Senate panel OKs bill allowing Efficiency Vermont to subsidize heat pumps

A Senate committee Wednesday approved a bill to allow the state’s energy efficiency utility to subsidize residential electric heat pumps.

The bill, S.202, allows Efficiency Vermont to cover part of the cost to install efficient air-source heat pumps in residences that meet certain thermal efficiency standards. The Vermont Public Service Board, the state’s utility regulator, will work with the company to ensure the installations do not raise electricity rates.

The company collects money from ratepayers’ utility bills to subsidize thermal and electrical efficiency projects. The energy efficiency charge is designed to save ratepayers more money than they pay into the fund by reducing the need to upgrade the state’s electrical transmission infrastructure – a cost passed on to ratepayers.

The Senate Natural Resources and Energy Committee was concerned the company’s original proposal would increase rates by placing added electricity demands on the region’s electricity grid. But the latest version of the bill is designed to require recipients of the subsidy to meet certain energy performance standards, which includes thermal efficiency, according to George Twigg, a lobbyist for Efficiency Vermont.

The utility said it will work with customers and utilities to control electricity usage by dialing the heat pump’s usage up and down during appropriate times.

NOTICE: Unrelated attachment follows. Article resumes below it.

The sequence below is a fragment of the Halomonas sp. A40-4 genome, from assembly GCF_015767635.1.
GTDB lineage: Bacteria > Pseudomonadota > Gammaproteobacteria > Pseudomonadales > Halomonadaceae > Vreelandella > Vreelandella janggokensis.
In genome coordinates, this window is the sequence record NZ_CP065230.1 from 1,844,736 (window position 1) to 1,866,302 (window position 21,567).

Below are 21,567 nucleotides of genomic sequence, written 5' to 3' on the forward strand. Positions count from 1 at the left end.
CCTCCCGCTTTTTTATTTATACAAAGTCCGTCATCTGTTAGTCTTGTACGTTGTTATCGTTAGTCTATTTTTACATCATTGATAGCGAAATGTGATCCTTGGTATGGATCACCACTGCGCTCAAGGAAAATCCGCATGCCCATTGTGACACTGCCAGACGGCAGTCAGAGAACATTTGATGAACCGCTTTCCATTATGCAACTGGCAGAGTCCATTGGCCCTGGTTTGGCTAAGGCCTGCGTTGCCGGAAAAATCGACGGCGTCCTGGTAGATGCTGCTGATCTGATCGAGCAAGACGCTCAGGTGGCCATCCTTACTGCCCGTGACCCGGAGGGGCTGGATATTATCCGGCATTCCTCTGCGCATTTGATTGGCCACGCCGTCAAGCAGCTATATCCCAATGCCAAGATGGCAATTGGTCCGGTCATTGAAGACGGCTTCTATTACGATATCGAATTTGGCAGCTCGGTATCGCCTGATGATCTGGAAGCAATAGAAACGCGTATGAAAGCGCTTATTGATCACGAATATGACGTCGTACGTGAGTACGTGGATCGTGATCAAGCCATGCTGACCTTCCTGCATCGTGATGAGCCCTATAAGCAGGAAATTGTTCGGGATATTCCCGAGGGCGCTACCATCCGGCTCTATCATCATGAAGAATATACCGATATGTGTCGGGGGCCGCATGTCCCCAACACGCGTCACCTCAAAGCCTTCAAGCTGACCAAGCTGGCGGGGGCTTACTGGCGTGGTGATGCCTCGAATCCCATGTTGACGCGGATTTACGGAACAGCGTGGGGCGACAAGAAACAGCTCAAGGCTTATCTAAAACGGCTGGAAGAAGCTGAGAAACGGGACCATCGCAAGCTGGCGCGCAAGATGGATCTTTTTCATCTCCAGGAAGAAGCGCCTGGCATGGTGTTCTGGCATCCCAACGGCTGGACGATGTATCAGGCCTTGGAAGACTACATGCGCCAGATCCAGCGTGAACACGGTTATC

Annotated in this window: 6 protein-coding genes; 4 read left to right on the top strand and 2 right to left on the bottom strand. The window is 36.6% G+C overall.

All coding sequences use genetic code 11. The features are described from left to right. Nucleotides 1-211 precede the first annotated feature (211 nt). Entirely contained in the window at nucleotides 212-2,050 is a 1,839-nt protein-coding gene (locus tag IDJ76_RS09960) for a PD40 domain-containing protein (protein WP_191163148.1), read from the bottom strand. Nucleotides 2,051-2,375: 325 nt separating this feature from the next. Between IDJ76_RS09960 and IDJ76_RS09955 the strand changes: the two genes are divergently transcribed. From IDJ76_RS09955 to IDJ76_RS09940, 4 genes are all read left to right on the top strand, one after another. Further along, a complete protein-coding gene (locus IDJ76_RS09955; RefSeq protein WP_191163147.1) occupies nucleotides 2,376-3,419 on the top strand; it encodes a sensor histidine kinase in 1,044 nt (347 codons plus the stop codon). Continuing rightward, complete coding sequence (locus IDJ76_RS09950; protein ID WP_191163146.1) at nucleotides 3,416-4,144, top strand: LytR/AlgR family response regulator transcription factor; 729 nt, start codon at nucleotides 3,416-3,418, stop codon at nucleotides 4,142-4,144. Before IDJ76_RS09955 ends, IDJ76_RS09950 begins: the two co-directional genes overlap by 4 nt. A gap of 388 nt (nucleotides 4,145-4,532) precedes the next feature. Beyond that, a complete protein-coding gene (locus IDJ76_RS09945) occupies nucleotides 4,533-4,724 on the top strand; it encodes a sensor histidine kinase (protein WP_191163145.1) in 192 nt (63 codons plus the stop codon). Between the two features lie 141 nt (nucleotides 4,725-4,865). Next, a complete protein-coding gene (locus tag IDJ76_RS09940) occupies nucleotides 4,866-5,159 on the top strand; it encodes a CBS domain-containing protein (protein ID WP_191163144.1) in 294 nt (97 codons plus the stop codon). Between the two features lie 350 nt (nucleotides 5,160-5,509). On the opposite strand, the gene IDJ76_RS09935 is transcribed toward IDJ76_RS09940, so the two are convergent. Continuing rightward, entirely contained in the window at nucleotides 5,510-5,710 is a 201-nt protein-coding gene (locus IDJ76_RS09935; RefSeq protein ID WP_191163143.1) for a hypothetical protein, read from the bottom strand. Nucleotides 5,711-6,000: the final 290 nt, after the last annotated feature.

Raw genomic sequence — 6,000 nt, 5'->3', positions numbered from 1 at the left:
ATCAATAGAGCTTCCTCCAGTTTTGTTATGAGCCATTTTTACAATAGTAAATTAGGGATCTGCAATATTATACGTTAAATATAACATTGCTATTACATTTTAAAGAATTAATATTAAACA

“Outside of times of peak demand there’s a fair amount of unused capacity on the grid currently. So as long as we’re being attentive to working closely with customers and utilities on issues around demand management to avoid the peaks, there’s actually a lot of unused capacity that could be put to use for Vermonters’ benefit,” Twigg said.

Sen. Robert Hartwell, chair of the committee, said the bill must go to the Rules Committee for approval (because it was voted out after the crossover deadline to move bills from one chamber to the other). The bill could also be attached to other House bills that pass through the committee.

Heat pumps are a technology used to heat homes in mild weather at a third of the cost of propane and half the cost of heating oil. Heat pumps are not designed to replace traditional heating sources during the coldest winter months.

John Herrick


  1. Matt Fisken :

    Even subsidized, these heat pumps will likely only be used by a small number of Vermonters with disposable incomes. However “efficient” these devices are at capturing heat from outside air and sending it inside, this idea is still (literally and figuratively) just a lot of hot air.

    The wisest thing any Vermonter can do is make their home more passive solar. Maximize southern glazing in the cooler months, cover up north windows where there is only heat loss and no solar gain, and install some thermal mass in a practical location.

    Making Vermonters more and more dependent on the grid for heating and cooling is a bad plan for EVT and bad policy for the Legislature to push.